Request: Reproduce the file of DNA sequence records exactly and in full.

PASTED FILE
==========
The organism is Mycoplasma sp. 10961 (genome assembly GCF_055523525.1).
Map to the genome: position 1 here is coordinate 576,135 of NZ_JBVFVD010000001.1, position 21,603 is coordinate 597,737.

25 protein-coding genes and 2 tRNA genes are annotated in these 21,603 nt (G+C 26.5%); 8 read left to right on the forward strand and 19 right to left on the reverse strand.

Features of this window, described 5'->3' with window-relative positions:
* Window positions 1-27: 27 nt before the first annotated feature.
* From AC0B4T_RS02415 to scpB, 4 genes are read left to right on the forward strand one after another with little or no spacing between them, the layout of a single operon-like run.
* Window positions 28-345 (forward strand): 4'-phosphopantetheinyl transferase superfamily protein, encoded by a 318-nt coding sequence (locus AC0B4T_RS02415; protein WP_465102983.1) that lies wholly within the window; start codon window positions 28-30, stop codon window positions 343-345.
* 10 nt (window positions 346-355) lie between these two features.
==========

The organism is Mycoplasma sp. 10961 (genome assembly GCF_055523525.1).
Map to the genome: position 1 here is coordinate 576,135 of NZ_JBVFVD010000001.1, position 21,603 is coordinate 597,737.

25 protein-coding genes and 2 tRNA genes are annotated in these 21,603 nt (G+C 26.5%); 8 read left to right on the forward strand and 19 right to left on the reverse strand.

Features of this window, described 5'->3' with window-relative positions:
* Window positions 1-27: 27 nt before the first annotated feature.
* From AC0B4T_RS02415 to scpB, 4 genes are read left to right on the forward strand one after another with little or no spacing between them, the layout of a single operon-like run.
* Window positions 28-345 (forward strand): 4'-phosphopantetheinyl transferase superfamily protein, encoded by a 318-nt coding sequence (locus AC0B4T_RS02415; protein WP_465102983.1) that lies wholly within the window; start codon window positions 28-30, stop codon window positions 343-345.
* 10 nt (window positions 346-355) lie between these two features.